Developing With Python 3.6 on Ubuntu 16.04 LTS - Getting Started and Keeping Control

Recently, I started developing locally on my Ubuntu machine again, without having all of my development environment dockerized.

Here’s the approach I use to work with Python3.6 on Ubuntu 16.04 LTS, and the setup steps which I used to set everything up. As those notes are in-retrospect, it might be the case that I missed a detail or two.

Using Ubuntu 18.04 and wanna see an updated, complete example for Python 3.8? Head over here.

Install Python 3.6 Packages

So, first you’ll need to add a ppa, which contains Python3.6 packages. This is described in this StackOverflow thread:

The ppa part is not necessary, if you’re on Ubuntu 16.10, as the package is available there.

# make sure you have ppa prerequisites in place
$ sudo add-apt-repository ppa:deadsnakes/ppa
$ sudo apt-get update
$ sudo apt-get install python3.6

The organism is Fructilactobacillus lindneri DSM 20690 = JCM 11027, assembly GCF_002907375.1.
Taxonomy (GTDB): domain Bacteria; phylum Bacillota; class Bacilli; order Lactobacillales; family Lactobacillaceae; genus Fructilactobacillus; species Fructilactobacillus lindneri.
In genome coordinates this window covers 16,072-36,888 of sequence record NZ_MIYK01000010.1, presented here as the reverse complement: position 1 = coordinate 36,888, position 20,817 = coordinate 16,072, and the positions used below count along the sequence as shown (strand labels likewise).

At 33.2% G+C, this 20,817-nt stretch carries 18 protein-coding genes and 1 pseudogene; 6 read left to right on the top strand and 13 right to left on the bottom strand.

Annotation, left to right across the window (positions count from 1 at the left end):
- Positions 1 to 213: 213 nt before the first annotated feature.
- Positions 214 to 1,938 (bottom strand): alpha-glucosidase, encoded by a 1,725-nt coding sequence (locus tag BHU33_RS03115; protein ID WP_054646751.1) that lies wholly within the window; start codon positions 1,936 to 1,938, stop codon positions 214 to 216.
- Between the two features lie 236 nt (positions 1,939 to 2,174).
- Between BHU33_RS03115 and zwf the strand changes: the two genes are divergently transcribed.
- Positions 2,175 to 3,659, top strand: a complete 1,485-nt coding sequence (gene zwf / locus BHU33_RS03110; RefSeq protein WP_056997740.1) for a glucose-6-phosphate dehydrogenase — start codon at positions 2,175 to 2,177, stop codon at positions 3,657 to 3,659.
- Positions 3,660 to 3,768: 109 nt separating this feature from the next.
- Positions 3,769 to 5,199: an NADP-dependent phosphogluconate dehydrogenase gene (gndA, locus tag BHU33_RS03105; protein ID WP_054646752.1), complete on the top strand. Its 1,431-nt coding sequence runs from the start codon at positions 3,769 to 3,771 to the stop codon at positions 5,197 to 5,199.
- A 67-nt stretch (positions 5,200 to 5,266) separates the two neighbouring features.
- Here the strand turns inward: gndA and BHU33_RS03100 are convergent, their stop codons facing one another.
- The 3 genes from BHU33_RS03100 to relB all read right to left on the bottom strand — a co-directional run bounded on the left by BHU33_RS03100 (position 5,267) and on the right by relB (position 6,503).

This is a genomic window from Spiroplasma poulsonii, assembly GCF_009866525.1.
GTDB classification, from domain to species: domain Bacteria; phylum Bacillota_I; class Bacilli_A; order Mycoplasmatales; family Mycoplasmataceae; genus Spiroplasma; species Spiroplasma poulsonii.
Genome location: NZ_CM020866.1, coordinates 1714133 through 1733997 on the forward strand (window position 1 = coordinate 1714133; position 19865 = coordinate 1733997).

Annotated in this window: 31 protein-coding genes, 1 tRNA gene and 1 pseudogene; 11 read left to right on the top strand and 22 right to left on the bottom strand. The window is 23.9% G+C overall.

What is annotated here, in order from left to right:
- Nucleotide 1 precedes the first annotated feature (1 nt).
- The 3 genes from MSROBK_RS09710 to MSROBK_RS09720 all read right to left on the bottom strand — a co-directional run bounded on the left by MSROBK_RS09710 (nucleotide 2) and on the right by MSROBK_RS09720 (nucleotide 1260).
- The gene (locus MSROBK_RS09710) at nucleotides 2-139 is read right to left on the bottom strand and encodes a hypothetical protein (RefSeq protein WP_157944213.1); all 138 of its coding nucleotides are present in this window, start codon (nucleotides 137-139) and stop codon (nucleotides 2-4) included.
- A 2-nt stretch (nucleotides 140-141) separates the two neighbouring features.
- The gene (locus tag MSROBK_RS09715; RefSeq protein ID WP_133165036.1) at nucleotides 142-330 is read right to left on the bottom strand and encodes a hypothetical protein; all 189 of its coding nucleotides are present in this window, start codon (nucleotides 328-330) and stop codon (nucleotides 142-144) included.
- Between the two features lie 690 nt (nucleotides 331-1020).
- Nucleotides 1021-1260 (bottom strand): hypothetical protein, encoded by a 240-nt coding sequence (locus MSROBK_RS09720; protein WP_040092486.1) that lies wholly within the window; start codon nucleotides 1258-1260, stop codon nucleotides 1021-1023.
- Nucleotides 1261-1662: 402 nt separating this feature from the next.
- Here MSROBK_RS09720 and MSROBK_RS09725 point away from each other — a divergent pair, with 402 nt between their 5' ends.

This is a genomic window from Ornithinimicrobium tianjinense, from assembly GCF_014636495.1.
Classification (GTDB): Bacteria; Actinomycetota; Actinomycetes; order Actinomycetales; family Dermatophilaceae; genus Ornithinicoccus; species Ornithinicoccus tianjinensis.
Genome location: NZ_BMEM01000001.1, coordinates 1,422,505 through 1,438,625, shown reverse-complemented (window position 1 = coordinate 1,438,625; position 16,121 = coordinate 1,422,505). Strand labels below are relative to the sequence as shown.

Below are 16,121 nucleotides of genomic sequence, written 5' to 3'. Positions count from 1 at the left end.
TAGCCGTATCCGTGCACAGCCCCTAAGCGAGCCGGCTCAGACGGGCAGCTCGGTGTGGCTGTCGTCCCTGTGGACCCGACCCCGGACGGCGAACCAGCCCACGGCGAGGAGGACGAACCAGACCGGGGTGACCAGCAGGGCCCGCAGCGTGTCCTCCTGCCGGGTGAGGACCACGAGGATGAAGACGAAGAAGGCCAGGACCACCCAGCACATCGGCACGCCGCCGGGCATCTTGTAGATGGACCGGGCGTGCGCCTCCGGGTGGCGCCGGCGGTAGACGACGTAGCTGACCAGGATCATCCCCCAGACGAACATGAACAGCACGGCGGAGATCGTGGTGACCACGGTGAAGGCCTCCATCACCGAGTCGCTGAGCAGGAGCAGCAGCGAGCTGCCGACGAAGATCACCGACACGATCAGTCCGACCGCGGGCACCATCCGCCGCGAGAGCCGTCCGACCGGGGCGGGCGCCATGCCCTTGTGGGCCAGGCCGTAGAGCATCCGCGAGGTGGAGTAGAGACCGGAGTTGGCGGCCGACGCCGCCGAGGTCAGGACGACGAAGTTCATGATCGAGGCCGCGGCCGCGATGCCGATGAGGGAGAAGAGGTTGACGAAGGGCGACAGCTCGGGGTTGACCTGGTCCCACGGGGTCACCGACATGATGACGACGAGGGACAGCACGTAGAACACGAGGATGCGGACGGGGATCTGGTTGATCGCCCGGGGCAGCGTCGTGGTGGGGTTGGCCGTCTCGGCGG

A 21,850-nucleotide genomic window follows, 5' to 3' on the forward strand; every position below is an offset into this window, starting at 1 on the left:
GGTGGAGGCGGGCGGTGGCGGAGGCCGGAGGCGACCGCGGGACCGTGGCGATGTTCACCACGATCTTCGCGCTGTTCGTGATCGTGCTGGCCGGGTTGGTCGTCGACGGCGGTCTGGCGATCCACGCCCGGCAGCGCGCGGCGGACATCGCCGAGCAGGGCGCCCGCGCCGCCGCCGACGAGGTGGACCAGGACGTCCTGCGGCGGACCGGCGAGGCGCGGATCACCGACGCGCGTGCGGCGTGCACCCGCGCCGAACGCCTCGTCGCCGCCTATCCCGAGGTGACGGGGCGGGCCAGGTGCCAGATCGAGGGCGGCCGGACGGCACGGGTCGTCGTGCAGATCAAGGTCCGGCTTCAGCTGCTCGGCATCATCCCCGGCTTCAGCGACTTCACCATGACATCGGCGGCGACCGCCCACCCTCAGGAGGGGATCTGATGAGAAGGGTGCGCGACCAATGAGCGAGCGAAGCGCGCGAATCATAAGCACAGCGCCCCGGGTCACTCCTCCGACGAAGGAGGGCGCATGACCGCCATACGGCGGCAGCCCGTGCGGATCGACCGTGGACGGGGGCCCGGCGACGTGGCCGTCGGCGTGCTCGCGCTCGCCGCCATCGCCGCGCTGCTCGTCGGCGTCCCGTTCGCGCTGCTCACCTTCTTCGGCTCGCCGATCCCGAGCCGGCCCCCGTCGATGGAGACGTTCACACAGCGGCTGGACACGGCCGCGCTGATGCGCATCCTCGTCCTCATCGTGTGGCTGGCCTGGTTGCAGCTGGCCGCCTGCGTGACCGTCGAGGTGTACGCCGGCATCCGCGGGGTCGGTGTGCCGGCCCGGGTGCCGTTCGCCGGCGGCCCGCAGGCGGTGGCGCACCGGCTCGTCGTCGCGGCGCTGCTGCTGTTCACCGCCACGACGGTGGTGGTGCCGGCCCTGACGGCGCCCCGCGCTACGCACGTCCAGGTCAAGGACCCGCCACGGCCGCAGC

$ sudo apt-get install python3-pip

As we’ll be developing and using pip, we’ll need at least one more package:

$ sudo apt-get install python3.6-dev

Virtualenv and Virtualenvwrapper

We’ll use virtualenv in any case, to create isolated Python environments, so our projects don’t mess with each other’s dependencies, nor the OS packages.

$ sudo pip3.6 install virtualenv

I still really like virtualenvwrapper to interact with different virtualenvs. Check out how to install it, and give it a try! It’s neat-o. Here’s what you can do once it’s configured:

$ mkvirtualenv -p python3.6 py3

That created a new virtualenv, using Python 3.6, and activates it right away. Now we KNOW, that we’re working with the right Python version, and there are less weird issues to run into.

Where to go from here

From now on, you can activate your new virtualenv, with the command:

$ workon py3

You can install tools which you need system-wide and across projects. We don’t need to specify the pip or python version once we’re working in the right virtualenv.

For me, one tool I needed was cookiecutter:

$ pip install cookiecutter

Once it’s installed, I can use it to create a new Django project, with the glorious cookicutter-django framework.

$ cookiecutter

For the new project, we can create a new virtualenv, once again specifying the right Python version, install requirements and be sure that everything’s nice and tidy.

$ mkvirtualenv -p python3.6 new-django-project
# the new environment is activated
$ pip install -r requirements/local.txt
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